We find that the simplest strategy is to plan to post the same content across all your channels at the same time. Each of your company social accounts likely has a different audience, so there shouldn’t be any significant overlap. Make sure to tag anyone associated with the post in the copy—by including them, you’re increasing the post’s potential reach. The easiest way to do this is to draft the copy in the channel it will be used in to ensure you optimize the correct hashtags, account tags, and character limit relevant to that platform.
Always add some type of media asset to the post. This can be a picture of the host, graphics created for the event, an infographic with relevant statistics, or a video teasing the event. Posts that include media have a much higher engagement rate and increased visibility. Media assets can be transferable across different platforms with slight tweaks to the formatting.
Use hashtags sparingly—no one wants to read a post cluttered with hashtags. Use hashtags to highlight keywords related to the subject of the event and tap into your target audiences’ interests. These keywords are likely to have an audience following already and applying hashtags to these words can drive some of that audience over to your post. You can discover which hashtags have the most traction by searching them within the targeted platform.
For example, if your company is hosting a webinar about trends in cryptocurrency, you might conduct some research and find that #NFT and #Bitcoin have a high volume of traffic. In that case, you should try to work these into the post organically or list a few towards the end of the post.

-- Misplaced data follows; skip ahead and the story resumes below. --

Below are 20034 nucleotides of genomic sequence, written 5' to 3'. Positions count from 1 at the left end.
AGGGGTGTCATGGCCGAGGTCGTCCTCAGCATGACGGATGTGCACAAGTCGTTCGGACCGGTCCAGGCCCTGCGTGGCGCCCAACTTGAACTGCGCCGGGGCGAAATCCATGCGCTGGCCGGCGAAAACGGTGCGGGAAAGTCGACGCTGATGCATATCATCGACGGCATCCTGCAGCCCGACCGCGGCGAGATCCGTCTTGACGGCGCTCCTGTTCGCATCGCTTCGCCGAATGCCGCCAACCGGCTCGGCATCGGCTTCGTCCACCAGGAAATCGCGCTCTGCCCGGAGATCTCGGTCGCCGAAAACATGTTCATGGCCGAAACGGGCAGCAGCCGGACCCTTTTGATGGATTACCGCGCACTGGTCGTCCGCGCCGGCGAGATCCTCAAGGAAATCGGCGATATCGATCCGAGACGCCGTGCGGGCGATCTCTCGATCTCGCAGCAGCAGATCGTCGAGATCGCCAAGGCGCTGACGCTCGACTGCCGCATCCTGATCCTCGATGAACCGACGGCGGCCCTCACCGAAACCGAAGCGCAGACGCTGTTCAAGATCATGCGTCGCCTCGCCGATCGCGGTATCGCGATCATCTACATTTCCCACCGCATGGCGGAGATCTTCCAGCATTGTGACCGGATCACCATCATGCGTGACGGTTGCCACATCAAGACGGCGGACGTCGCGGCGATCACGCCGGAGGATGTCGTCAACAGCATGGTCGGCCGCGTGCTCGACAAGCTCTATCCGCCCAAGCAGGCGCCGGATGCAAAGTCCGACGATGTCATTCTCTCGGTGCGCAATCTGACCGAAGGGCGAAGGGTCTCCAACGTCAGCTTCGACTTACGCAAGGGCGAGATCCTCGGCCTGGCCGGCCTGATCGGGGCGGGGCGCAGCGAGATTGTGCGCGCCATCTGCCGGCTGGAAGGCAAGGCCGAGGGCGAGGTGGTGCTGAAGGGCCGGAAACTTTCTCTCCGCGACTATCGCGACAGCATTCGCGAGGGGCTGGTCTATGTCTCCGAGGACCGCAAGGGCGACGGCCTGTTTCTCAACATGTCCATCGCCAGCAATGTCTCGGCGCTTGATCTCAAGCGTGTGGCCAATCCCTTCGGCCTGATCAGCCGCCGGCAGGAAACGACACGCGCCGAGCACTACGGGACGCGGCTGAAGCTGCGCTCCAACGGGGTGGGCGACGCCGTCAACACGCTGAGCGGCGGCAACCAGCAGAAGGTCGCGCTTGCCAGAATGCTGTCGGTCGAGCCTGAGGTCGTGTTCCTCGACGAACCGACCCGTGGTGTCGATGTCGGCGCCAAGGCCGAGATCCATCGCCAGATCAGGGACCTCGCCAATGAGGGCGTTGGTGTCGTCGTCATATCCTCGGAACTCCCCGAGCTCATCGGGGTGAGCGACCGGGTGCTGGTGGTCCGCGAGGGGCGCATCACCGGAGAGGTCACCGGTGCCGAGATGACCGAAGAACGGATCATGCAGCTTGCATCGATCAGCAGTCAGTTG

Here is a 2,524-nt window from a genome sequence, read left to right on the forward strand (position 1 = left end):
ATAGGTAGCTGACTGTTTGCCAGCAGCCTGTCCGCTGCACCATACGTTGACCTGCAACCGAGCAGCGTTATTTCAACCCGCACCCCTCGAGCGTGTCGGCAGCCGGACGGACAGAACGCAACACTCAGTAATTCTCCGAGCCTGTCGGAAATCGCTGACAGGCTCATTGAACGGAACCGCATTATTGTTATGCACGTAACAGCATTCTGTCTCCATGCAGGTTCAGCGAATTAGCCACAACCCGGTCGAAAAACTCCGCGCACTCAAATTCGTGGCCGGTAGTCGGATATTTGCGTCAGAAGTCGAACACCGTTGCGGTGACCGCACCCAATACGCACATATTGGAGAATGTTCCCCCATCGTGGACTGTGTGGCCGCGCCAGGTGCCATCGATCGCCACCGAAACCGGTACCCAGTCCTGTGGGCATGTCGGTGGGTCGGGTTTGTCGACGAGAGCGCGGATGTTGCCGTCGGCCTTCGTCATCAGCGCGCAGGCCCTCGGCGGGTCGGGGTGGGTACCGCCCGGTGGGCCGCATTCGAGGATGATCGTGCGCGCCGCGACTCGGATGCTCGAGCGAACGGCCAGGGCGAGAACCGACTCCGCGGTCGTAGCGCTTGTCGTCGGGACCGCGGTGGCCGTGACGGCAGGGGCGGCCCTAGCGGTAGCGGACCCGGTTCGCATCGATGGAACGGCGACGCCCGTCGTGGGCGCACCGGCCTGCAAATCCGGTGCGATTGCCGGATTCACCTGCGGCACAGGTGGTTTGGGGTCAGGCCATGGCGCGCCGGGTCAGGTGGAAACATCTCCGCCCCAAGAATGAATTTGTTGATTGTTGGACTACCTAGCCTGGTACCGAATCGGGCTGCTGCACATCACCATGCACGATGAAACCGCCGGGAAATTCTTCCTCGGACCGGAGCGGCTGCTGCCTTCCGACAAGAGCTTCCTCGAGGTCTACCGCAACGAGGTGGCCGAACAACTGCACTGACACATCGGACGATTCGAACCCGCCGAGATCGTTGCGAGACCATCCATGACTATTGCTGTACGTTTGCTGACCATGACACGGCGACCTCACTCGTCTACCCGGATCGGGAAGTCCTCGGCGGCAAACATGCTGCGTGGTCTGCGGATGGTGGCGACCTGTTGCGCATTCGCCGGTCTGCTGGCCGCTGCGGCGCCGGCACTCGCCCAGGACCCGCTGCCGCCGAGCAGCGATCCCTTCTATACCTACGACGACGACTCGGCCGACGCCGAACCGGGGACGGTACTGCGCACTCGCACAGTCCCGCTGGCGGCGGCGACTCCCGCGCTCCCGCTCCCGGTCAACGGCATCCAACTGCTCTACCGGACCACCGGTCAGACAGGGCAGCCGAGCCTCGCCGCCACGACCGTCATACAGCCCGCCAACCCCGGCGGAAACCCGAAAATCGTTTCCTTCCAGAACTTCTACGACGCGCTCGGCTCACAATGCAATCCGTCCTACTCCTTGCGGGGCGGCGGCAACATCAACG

Creating a hashtag for the event on all platforms can help users follow the digital chain of events and learn more about the event. For longer names, uppercasing words can improve readability. For example, if the name of the webinar is “Keeping Up with Crypto,” you could choose the hashtag #KeepingUpWithCrypto and use it whenever posting about the event on your account.
Types of Posts
There are a few types of informational posts that BG usually sticks to when creating buzz around an event. This doesn’t mean these are the only types of content you should share, but they provide a strong foundation for posts.
This is the basic promotional post before the event takes place. It simply gives an idea of what the event is about and why people should be interested. It usually contains the following elements:
- Hook – (“Upcoming webinar alert!”) A question can also be used to pull the reader in.
- Brief Summary – Explain the event and why the reader should be interested/what info they can get out of it.
- Timing – When the event is happening.
- Tags – Tag contributors, organizations, and people involved.
Create a graphic or set of graphics to accompany these posts across all social media channels.
Note: Posting this style on Instagram more than once can get repetitive, since the account page displays previous posts. Fill in other non-event related posts on your page in between or consider posting Stories instead—these go away after 24 hours.